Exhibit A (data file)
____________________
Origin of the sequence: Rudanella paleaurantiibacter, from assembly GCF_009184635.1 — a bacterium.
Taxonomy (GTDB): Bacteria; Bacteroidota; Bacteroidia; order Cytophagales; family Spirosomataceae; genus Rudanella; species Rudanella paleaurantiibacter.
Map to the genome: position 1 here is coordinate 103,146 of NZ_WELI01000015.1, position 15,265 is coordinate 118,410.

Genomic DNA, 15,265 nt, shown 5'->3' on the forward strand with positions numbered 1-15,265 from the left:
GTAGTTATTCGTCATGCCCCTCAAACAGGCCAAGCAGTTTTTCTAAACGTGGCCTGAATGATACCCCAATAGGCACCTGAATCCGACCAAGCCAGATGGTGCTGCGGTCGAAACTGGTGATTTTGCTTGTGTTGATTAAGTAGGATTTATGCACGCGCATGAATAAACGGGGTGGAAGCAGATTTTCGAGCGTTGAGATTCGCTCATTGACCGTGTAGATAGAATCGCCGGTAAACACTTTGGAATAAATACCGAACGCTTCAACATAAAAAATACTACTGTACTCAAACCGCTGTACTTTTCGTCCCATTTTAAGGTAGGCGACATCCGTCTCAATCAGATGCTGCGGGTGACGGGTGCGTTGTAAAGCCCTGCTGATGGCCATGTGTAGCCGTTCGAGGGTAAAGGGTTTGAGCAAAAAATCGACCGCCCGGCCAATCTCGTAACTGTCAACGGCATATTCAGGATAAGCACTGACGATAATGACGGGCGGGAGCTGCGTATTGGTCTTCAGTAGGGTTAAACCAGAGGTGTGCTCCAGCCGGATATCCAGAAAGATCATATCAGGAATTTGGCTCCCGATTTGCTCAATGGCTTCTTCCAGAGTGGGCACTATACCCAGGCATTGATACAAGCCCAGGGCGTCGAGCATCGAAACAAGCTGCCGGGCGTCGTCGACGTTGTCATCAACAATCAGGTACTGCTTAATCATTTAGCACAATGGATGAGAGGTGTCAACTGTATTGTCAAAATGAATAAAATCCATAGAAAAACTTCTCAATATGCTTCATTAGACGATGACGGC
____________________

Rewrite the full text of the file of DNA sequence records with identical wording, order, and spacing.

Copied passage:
Origin of the sequence: Rudanella paleaurantiibacter, from assembly GCF_009184635.1 — a bacterium.
Taxonomy (GTDB): Bacteria; Bacteroidota; Bacteroidia; order Cytophagales; family Spirosomataceae; genus Rudanella; species Rudanella paleaurantiibacter.
Map to the genome: position 1 here is coordinate 103,146 of NZ_WELI01000015.1, position 15,265 is coordinate 118,410.

Genomic DNA, 15,265 nt, shown 5'->3' on the forward strand with positions numbered 1-15,265 from the left:
GTAGTTATTCGTCATGCCCCTCAAACAGGCCAAGCAGTTTTTCTAAACGTGGCCTGAATGATACCCCAATAGGCACCTGAATCCGACCAAGCCAGATGGTGCTGCGGTCGAAACTGGTGATTTTGCTTGTGTTGATTAAGTAGGATTTATGCACGCGCATGAATAAACGGGGTGGAAGCAGATTTTCGAGCGTTGAGATTCGCTCATTGACCGTGTAGATAGAATCGCCGGTAAACACTTTGGAATAAATACCGAACGCTTCAACATAAAAAATACTACTGTACTCAAACCGCTGTACTTTTCGTCCCATTTTAAGGTAGGCGACATCCGTCTCAATCAGATGCTGCGGGTGACGGGTGCGTTGTAAAGCCCTGCTGATGGCCATGTGTAGCCGTTCGAGGGTAAAGGGTTTGAGCAAAAAATCGACCGCCCGGCCAATCTCGTAACTGTCAACGGCATATTCAGGATAAGCACTGACGATAATGACGGGCGGGAGCTGCGTATTGGTCTTCAGTAGGGTTAAACCAGAGGTGTGCTCCAGCCGGATATCCAGAAAGATCATATCAGGAATTTGGCTCCCGATTTGCTCAATGGCTTCTTCCAGAGTGGGCACTATACCCAGGCATTGATACAAGCCCAGGGCGTCGAGCATCGAAACAAGCTGCCGGGCGTCGTCGACGTTGTCATCAACAATCAGGTACTGCTTAATCATTTAGCACAATGGATGAGAGGTGTCAACTGTATTGTCAAAATGAATAAAATCCATAGAAAAACTTCTCAATATGCTTCATTAGACGATGACGGC